I am sure this will give you good cause to thank the Veterans in your life. You can read it here: Hope in the Void.

Wise Up! Study in Proverbs

We are looking at the inner life this Sunday at All Saints Church. Please join us at 10am or listen to the podcast available Sunday afternoon.

Today we look at Proverbs 30 it’s quite long, and full of controversial statements. This is why I like Proverbs so much.

Consider the entire Proverb, and maybe use a one or two of these questions:

First, what four things does the author not understand – 30:18,19? What do these things have in common?

Next, what four things create a burden on the world around them – 30:21-23?

Finally, how does the author illustrate the problems created by anger in 30:33? What should we learn?

Wise Up! Study in Proverbs

In Proverbs 17 we get an honest look at wealth, envy, and relationship health.

Take a few minutes to consider these questions.

1.First, How do you deal with conflict, unresolved issues, difficult people, etc.?

2.Next, When we keep bringing something up; have we truly forgiven?

3.Finally, How do we go from a broken spirit to a merry heart? Consider Psalm 93.

Any other thoughts?

Hey Bill, What are you researching?

I am in Oxford, U.K studying for a PhD. I say that very humbly, because I am so over my head it’s really comical. However, I want to do this research, gaining insights from nomadic theory to challenge and realign the forms and structures, as well as the practical theology of churches in Seattle.

What? Great question, and if you wanted to add the look of ‘ohhh, right…cool.’ You are not alone. I, too, scratch my head wondering, what?

In the image above, you get a picture of what I am researching. The roots in the rhizome image represent non-hierarchical, no up or down, no beginning or end. That is to say, there is no one ‘most’ powerful image that comes to mind, as opposed to the towering tree in the other image.

It is my belief that non-hierarchical structures promote interconnectivity and heterogeneity, allowing for multiplicities to arise rather than pre-planned determined structures that produce top down systems demanding certainty and authoritarianism. In other words, I believe the church can be much more appealing if we empower everyone, not just a few.

I believe this research will begin a new discussion on how the idea of a rhizomatic theology is best suited for leaders and churches that will create new perceptions, identities, and structures which will help the American Pentecostal church regain her prophetic voice.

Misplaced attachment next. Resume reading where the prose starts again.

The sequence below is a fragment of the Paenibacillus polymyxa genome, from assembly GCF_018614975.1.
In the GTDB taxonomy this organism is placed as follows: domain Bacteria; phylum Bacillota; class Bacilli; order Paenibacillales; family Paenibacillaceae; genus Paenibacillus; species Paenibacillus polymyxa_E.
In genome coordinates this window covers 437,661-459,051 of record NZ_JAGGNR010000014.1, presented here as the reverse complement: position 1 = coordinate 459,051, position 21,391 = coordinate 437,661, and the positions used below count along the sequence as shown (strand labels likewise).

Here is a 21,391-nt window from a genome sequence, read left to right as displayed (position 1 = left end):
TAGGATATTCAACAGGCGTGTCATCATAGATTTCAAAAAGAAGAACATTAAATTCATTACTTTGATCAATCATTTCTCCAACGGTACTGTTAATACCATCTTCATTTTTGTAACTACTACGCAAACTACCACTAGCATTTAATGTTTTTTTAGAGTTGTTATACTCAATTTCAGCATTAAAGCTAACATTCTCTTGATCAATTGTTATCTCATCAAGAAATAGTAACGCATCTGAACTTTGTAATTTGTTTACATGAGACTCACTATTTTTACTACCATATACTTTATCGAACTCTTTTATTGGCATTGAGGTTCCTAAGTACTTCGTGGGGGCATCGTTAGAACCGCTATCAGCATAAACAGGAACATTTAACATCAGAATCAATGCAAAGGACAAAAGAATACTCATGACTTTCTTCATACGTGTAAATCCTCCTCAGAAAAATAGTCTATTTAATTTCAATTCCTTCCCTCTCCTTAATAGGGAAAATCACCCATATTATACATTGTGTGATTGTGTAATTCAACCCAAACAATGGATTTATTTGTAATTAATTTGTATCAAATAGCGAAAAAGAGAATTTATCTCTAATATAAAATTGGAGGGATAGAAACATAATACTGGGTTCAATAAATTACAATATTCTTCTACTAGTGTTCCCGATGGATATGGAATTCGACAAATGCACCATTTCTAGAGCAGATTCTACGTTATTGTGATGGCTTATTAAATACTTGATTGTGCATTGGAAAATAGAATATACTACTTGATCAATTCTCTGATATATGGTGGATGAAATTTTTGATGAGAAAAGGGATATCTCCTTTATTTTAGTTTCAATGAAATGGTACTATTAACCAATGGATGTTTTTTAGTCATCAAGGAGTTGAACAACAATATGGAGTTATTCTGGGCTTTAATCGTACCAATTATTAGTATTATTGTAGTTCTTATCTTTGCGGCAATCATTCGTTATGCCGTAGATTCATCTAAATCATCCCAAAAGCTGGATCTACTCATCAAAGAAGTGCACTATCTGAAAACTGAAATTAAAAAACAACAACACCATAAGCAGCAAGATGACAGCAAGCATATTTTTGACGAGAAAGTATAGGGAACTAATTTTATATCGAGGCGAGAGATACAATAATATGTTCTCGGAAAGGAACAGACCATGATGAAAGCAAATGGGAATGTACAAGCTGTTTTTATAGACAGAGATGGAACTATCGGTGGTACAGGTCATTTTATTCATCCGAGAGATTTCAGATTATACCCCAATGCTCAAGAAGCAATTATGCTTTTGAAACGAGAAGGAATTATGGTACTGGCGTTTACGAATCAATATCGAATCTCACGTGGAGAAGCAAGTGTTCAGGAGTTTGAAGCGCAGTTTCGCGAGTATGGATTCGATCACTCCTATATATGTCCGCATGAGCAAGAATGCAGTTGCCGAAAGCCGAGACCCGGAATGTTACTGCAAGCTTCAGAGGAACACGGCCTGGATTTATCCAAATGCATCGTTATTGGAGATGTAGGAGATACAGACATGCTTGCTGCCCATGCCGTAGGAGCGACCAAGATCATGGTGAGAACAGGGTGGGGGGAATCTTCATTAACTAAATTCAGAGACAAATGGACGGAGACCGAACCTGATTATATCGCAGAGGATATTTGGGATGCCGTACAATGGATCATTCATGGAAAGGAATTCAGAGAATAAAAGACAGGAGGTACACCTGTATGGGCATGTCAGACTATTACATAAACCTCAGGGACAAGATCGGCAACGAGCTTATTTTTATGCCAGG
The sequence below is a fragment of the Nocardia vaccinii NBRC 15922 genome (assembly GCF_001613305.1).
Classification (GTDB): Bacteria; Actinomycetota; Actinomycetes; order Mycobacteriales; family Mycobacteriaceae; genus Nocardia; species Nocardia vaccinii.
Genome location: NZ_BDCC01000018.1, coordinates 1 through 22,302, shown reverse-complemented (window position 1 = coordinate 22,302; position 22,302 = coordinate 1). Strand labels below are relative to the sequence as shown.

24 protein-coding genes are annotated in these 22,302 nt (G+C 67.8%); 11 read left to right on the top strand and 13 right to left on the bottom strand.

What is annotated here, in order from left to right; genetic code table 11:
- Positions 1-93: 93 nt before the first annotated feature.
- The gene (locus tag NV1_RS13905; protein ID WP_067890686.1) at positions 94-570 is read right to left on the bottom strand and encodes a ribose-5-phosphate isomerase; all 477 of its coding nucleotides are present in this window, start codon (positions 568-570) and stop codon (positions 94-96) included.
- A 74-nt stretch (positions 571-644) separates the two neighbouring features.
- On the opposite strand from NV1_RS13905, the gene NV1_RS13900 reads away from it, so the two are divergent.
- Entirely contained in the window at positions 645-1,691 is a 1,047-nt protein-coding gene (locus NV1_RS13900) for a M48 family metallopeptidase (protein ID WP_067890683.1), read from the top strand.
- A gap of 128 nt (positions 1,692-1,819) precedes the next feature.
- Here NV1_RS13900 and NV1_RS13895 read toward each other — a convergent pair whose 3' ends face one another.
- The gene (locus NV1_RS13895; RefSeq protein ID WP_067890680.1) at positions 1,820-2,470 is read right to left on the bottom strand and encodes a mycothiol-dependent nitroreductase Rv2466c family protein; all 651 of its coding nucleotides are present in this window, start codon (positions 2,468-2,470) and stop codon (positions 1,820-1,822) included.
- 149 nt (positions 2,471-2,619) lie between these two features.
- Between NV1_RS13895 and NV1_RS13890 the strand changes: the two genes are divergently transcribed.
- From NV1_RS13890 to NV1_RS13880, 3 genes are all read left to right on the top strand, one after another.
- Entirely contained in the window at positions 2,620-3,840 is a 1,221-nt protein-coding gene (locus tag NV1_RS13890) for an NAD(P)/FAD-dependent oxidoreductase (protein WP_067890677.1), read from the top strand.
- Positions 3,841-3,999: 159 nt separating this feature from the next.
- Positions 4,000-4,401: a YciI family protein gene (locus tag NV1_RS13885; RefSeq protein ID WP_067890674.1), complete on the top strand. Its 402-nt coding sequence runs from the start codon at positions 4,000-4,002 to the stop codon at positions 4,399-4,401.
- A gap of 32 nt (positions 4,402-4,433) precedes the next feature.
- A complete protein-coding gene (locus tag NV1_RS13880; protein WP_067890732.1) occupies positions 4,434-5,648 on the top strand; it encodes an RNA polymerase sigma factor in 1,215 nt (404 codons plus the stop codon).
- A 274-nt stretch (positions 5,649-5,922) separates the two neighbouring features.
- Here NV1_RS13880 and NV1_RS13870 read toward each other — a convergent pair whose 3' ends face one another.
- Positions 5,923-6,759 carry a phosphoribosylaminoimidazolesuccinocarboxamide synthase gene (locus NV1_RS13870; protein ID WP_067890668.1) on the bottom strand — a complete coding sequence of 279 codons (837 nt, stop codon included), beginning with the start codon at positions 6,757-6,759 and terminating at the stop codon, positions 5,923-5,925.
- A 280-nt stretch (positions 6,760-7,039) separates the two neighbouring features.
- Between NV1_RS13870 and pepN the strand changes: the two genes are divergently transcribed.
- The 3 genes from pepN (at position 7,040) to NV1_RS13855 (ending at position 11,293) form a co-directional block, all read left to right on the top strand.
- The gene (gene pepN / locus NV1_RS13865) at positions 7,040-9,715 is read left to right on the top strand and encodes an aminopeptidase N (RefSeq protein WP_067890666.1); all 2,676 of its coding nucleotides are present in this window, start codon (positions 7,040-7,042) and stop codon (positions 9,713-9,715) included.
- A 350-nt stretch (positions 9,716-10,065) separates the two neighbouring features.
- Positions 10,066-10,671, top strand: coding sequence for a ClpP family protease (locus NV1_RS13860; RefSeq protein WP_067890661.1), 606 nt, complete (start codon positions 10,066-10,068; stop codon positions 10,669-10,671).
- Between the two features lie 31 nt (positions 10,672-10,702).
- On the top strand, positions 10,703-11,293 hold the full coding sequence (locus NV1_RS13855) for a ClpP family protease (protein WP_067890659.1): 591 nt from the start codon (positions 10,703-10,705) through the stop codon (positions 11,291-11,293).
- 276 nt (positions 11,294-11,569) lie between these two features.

Questions?

Wise Up! study in Proverbs

Proverbs 12 is showing us that those who love discipline love knowledge. Anyone who has committed to life learning realizes that it takes discipline.

Next, Solomon realized that God has big plans for us, but those plans won’t come to pass if we don’t accept God’s leading and instruction.

Finally, Are you willing to do what it takes to get to where you want to be? It will take discipline to go through the process of changing, learning, growing, and developing.

Go for it!

1.what does Solomon say about reckless words?

2.What does Solomon say the prudent person does with knowledge in contrast to what a fool does with their folly?

3.How do you summarize this chapter in your own words?

Wise Up! study in Proverbs

Proverbs 10 is telling us the wise person knows the difference between the wise and the foolish, the righteous and the wicked, the diligent and the idle.

Also, we learn of love and hatred, of good and evil speech, and the slanderer and and those who are peace makers.

Finally, It is impossible to summarize a chapter in Proverbs. each verse contains a different subject. We are invited to apply these wise sayings into everyday life so we may help others flourish, as well as ourselves.

1.How does the speech of wise people differ from that of foolish people according to 10:13,14?

2.How is the wealth of a rich person viewed in contrast to the poverty of a poor person – 10:15? But what is more important than wealth or poverty – verse 16?

3.Explain why there is danger in being a person who speaks a lot – 10:19. Is the solution to simply remain quiet – 10:20,21? Explain.

Wise Up! study in Proverbs

We are invited to eat at the table of wisdom, all who gather around will be served all they need to live this life with poise, gratitude, and joy.

There are no strings attached, nothing to pay for. Take a seat and enjoy the feast that is Proverbs 9.

1.How can we benefit from accepting the invitation to obtain wisdom?

2.Consider the lessons we can learn about our free will power to choose and how God instructs us in His will. Explain.

3.Next, Do you believe that God forces people to listen and learn His will? Why or why not?

4.Finally, If we want to benefit from this wisdom, what must we do?

Wise Up! study in Proverbs

Our lives are so hectic today. From overflowing email inboxes, SmartPhones, texts, multiple calendars, exercise, meetings, kids schedules, rehearsals, games, practices, dinner, and the list could go on and on.

We are so busy that we sometimes don’t have time – No, we don’t MAKE time –to listen, to think, and to rest. We don’t make time for the things that matter, this is a margin issue.

Proverbs 8 is the voice that calls to us to listen to the counsel that will advise on the path to follow. It is an opportunity to listen to the voice of God tell us how much we are loved and cared for.

Take some time to listen, and learn the rhythms of grace that will restore and empower you to be the person you want to be.

1.Describe the kinds of things wisdom speaks?

2.Who needs wisdom according to verses 15,16?

3.How would wisdom benefit us, and how does a society suffer when wisdom is lacking in people?